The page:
At first glance, this model suggests that diathesis and stress are two independent qualities that could exist on their own without the other. In this early version of the Diathesis-Stress Model, the interaction between vulnerability and stress was clear-cut: Stress activated the diathesis, which in turn brought about the onset of the disorder6.
But in recent years, researchers have discovered several ways in which diathesis and stress may interact and influence each other.
Diathesis Can Cause Stress
One possible interaction between diathesis and stress is that the underlying predisposition may cause or affect the experience of stress. That is, having certain vulnerabilities may increase one’s likelihood of incurring a high level of stress.
For instance, a genetic vulnerability may cause a person to cope with life in a way that creates a stressor that normal people without the trait will not experience.
This bidirectional influence can be seen in some individuals predisposed to depressive symptoms.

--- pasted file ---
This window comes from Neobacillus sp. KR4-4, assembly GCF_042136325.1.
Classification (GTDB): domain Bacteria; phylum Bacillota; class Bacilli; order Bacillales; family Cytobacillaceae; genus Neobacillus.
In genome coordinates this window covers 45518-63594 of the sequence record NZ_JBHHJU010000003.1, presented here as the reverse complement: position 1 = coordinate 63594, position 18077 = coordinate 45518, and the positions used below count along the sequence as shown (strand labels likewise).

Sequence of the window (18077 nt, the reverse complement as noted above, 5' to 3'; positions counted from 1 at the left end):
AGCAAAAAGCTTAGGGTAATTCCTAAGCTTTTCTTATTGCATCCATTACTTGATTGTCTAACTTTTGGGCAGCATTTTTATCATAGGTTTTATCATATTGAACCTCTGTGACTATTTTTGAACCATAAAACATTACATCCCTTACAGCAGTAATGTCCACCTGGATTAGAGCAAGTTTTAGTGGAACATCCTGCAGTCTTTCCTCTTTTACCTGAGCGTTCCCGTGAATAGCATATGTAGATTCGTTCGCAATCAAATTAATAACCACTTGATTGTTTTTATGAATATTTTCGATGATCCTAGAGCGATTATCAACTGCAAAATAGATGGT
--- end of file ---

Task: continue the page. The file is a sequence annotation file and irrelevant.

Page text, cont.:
These individuals may exhibit irritability, fatigue, and social withdrawal. These symptoms can cause problems in their interpersonal relationships and employment. If those problems end up causing the loss of a close relationship or job, those experiences become the stressors that catalyze the onset of major depressive disorder5.
In this scenario, stress is not just a random event but a consequence of vulnerability.
Another type of interaction is that vulnerabilities can alter a person’s perception of stress.
For example, a vulnerable person may perceive an ordinary experience as highly stressful. The vulnerabilities essentially cause high levels of psychological distress. Less stress is required to trigger a disorder. For these people, a disorder may develop even without experiencing extreme stress.
Stress Can Cause Diathesis
While diathesis can lead to stress, stress can also lead to diathesis. As previously discussed, environmental stress can cause a person to develop vulnerability.
In the depression scar hypothesis, the first episode of a person’s major depression may cause them to form negative thinking patterns. These new thinking patterns become the vulnerability and lead to later episodes of depression when further stressful events are encountered7.